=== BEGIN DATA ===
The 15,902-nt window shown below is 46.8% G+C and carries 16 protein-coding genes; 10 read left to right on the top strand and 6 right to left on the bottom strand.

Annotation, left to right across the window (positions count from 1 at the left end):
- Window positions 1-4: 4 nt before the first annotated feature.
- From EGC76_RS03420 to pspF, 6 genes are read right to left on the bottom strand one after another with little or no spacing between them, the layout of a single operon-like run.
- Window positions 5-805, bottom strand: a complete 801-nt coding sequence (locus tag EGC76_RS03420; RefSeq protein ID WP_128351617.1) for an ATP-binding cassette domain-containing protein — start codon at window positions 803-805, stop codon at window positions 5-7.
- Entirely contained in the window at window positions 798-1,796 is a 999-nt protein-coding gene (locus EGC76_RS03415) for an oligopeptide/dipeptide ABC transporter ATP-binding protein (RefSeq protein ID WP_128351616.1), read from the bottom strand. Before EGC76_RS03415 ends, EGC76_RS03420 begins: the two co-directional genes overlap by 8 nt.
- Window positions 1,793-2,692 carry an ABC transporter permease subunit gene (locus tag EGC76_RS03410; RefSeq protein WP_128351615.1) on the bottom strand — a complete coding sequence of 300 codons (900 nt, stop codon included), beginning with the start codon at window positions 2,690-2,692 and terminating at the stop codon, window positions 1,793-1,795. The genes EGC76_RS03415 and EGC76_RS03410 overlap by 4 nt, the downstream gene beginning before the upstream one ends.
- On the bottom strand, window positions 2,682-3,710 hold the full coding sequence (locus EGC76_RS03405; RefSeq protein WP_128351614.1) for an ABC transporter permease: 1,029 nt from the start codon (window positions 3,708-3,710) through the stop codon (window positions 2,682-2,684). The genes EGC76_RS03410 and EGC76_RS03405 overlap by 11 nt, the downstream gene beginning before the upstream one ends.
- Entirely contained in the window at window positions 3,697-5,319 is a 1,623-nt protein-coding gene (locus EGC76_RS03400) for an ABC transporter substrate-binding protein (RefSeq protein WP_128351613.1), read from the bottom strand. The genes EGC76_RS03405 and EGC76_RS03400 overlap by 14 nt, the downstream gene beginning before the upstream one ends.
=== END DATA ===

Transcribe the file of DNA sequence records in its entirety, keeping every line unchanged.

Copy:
The 15,902-nt window shown below is 46.8% G+C and carries 16 protein-coding genes; 10 read left to right on the top strand and 6 right to left on the bottom strand.

Annotation, left to right across the window (positions count from 1 at the left end):
- Window positions 1-4: 4 nt before the first annotated feature.
- From EGC76_RS03420 to pspF, 6 genes are read right to left on the bottom strand one after another with little or no spacing between them, the layout of a single operon-like run.
- Window positions 5-805, bottom strand: a complete 801-nt coding sequence (locus tag EGC76_RS03420; RefSeq protein ID WP_128351617.1) for an ATP-binding cassette domain-containing protein — start codon at window positions 803-805, stop codon at window positions 5-7.
- Entirely contained in the window at window positions 798-1,796 is a 999-nt protein-coding gene (locus EGC76_RS03415) for an oligopeptide/dipeptide ABC transporter ATP-binding protein (RefSeq protein ID WP_128351616.1), read from the bottom strand. Before EGC76_RS03415 ends, EGC76_RS03420 begins: the two co-directional genes overlap by 8 nt.
- Window positions 1,793-2,692 carry an ABC transporter permease subunit gene (locus tag EGC76_RS03410; RefSeq protein WP_128351615.1) on the bottom strand — a complete coding sequence of 300 codons (900 nt, stop codon included), beginning with the start codon at window positions 2,690-2,692 and terminating at the stop codon, window positions 1,793-1,795. The genes EGC76_RS03415 and EGC76_RS03410 overlap by 4 nt, the downstream gene beginning before the upstream one ends.
- On the bottom strand, window positions 2,682-3,710 hold the full coding sequence (locus EGC76_RS03405; RefSeq protein WP_128351614.1) for an ABC transporter permease: 1,029 nt from the start codon (window positions 3,708-3,710) through the stop codon (window positions 2,682-2,684). The genes EGC76_RS03410 and EGC76_RS03405 overlap by 11 nt, the downstream gene beginning before the upstream one ends.
- Entirely contained in the window at window positions 3,697-5,319 is a 1,623-nt protein-coding gene (locus EGC76_RS03400) for an ABC transporter substrate-binding protein (RefSeq protein WP_128351613.1), read from the bottom strand. The genes EGC76_RS03405 and EGC76_RS03400 overlap by 14 nt, the downstream gene beginning before the upstream one ends.